Printed letters, January 30, 2013

Ever since the school shooting at Newtown, I see and read more and more each day that we should go and arm the teachers or school personnel in order to stop these shootings.

Yet I also hear and read in the news practically every other day how children were able to pick up weapons left out by supposedly responsible adults and fire the weapons, either harming themselves or someone else.

Now we are asking our teachers to take on something else to be held accountable for. These teachers are already being asked to be accountable and responsible for enough each and every day in our schools.

Now we want teachers to take on an even bigger responsibility, and they may not even have any familiarity or knowledge on what to do with any type of weapon.

With all the activities that teachers have going on in a day at work, who is to say that they might not inadvertently leave this weapon out in a place where a child could pick it up and accidently have it fire? Then what do we do?

Each and every parent out there with a child of school age needs to think about this before allowing any school district to arm its teachers and allow weapons into their child’s school.



Limiting magazine capacity
won’t help stem violence

After listening to weeks of talk from anti-gun advocates, I have come to the conclusion that they do not understand guns and the laws that are in effect.

The so-called assault rifles some people are trying to ban may look like military weapons, but they are not. Military assault weapons are fully automatic and can fire all the cartridges in the magazine just by holding the trigger down.

It is illegal for a U.S. citizen to own a fully automatic weapon or one of greater than 50 caliber unless it is registered with the ATF and a substantial fee is paid for each weapon. This law was put into effect in the 1930s.

Manufacturers have made their standard weapons look like assault weapons because buyers like the look. You or I can take a standard Ruger 10/22 .22 caliber semi-automatic rifle and buy a new stock that makes it look like an assault rifle. It is still a 10/22 rifle.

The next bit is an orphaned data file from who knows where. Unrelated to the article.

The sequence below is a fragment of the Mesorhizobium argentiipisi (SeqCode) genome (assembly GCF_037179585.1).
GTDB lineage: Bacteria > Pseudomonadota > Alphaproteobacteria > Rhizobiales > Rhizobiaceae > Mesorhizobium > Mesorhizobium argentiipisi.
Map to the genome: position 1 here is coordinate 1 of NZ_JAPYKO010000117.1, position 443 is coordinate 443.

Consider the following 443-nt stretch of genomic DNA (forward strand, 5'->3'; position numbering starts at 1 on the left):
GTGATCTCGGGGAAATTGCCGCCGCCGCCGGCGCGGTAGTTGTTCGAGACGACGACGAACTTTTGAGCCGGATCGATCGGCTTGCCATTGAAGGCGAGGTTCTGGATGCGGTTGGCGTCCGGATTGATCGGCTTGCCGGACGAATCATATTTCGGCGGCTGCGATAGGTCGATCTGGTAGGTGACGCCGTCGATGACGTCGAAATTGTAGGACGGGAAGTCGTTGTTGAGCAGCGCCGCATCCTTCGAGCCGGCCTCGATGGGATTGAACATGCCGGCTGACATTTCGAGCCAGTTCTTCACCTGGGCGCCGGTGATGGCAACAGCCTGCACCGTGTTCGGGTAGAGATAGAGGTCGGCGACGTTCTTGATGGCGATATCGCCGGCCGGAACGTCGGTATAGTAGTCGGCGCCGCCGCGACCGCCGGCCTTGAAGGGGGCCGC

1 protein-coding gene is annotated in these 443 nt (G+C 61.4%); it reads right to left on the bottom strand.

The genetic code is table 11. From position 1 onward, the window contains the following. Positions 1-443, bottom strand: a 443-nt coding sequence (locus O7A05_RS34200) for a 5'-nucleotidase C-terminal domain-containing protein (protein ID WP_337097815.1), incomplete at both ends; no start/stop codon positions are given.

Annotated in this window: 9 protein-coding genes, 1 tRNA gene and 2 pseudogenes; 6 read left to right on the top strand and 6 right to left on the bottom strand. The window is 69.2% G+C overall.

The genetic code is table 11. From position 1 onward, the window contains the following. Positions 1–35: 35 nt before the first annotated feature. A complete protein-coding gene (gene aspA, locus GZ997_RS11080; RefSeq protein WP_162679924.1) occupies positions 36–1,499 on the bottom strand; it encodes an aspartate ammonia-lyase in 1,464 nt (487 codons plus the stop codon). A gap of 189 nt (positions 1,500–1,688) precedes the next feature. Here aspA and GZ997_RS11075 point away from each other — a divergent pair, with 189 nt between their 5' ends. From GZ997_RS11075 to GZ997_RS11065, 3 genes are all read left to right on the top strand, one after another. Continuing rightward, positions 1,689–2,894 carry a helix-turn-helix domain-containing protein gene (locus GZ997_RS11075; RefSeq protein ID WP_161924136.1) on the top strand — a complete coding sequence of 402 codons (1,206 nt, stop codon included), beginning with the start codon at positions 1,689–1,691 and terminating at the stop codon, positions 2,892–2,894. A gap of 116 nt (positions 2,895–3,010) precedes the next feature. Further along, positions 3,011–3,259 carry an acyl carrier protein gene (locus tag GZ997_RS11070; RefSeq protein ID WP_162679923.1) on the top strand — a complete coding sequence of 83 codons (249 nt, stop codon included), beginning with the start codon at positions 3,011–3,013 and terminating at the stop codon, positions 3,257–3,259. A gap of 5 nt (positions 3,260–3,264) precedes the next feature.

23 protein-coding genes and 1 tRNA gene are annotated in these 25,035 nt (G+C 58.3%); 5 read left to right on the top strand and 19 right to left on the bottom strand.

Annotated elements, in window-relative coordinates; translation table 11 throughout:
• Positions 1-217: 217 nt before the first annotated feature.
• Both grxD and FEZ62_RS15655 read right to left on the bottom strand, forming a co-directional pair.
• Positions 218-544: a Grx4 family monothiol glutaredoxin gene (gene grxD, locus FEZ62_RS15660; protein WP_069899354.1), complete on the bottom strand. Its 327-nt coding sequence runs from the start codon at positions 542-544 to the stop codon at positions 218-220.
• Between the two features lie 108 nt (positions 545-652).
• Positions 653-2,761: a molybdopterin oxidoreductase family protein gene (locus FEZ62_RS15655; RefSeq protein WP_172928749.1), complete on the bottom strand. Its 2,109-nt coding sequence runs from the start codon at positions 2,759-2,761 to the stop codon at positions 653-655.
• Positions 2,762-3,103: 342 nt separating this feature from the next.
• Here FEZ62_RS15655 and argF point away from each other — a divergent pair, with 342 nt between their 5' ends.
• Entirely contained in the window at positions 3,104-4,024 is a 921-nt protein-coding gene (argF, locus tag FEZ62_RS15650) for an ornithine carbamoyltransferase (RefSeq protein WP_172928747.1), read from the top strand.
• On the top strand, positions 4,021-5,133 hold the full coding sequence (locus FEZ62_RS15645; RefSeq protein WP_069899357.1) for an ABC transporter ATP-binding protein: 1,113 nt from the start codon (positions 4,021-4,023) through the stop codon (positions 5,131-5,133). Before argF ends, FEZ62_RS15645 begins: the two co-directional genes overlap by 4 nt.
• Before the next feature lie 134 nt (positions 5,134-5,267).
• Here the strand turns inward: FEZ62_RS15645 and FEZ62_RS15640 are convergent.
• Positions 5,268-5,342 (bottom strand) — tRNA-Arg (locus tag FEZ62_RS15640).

Trying to restrict magazine capacity is a joke. Changing magazines on a rifle takes fewer than two seconds, so a criminal will carry four 10-round magazines instead of two 20-round magazines and will be four seconds slower.

This would not have made any difference in what happened in Colorado or Connecticut.

Anti-gun advocates don’t understand the fun derived from shooting at targets. They believe that if you have a gun you are ready to kill some animal or someone.

Great competitions take place throughout the U.S. every year from cowboy shooting to NRA shooting events. Assault-type rifles are fun to shoot, and so are all guns.

Those who have never tried to shoot a gun should take a trip to the range and see what shooting is all about. Punch a few holes into some paper.


Grand Junction


Gun-control groups see 
opportunity in crisis

This whole gun-control issue to me seems really irrational and blown way out of perspective.

Way more people die every year from baseball bats, hammers and fists, but we aren’t rushing to restrict them. There is risk to life. Bad people exist and bad things happen.

If we could magically remove all of the weapons from the world, then we might be able to restrict their access. The problem is that there already are lots of these weapons here, and we essentially have an open-door policy across the Mexican border.

New ones could be brought through, and since their sale is restricted, they would command a huge black-market price, further incentivizing black-market sales and trafficking. Drugs are illegal, yet we can get them easily.

If there are fewer guns, then violence could be from bombs, poisonings or simply driving a pickup truck through the playground, running over kids at recess.

The shooter in Aurora had enough homemade explosives in his apartment to kill way more people than he shot. The point is, if someone wants to harm others, he or she will.

The whole gun-control movement seems typical of the idealistic, but often-shortsighted thought process prevalent today. It’s always someone or something else’s fault, and the government needs to fix it for us. However, the fix usually involves more government or taking away or restricting our liberties in some form.

I think the idea of “Never let a good crisis go to waste” is really what is going on here. Hopefully, Americans are smart enough not to buy into it.


Grand Junction


Congressional wordiness
limited Clinton’s responses

Many questions directed to Secretary of State Hillary Clinton in recent congressional hearings were excellent, but never answered.

Why? Because politicians can’t stop talking. Instead of asking a question and waiting for an answer, the congressman would go on and on until his time was up.

What a farce!




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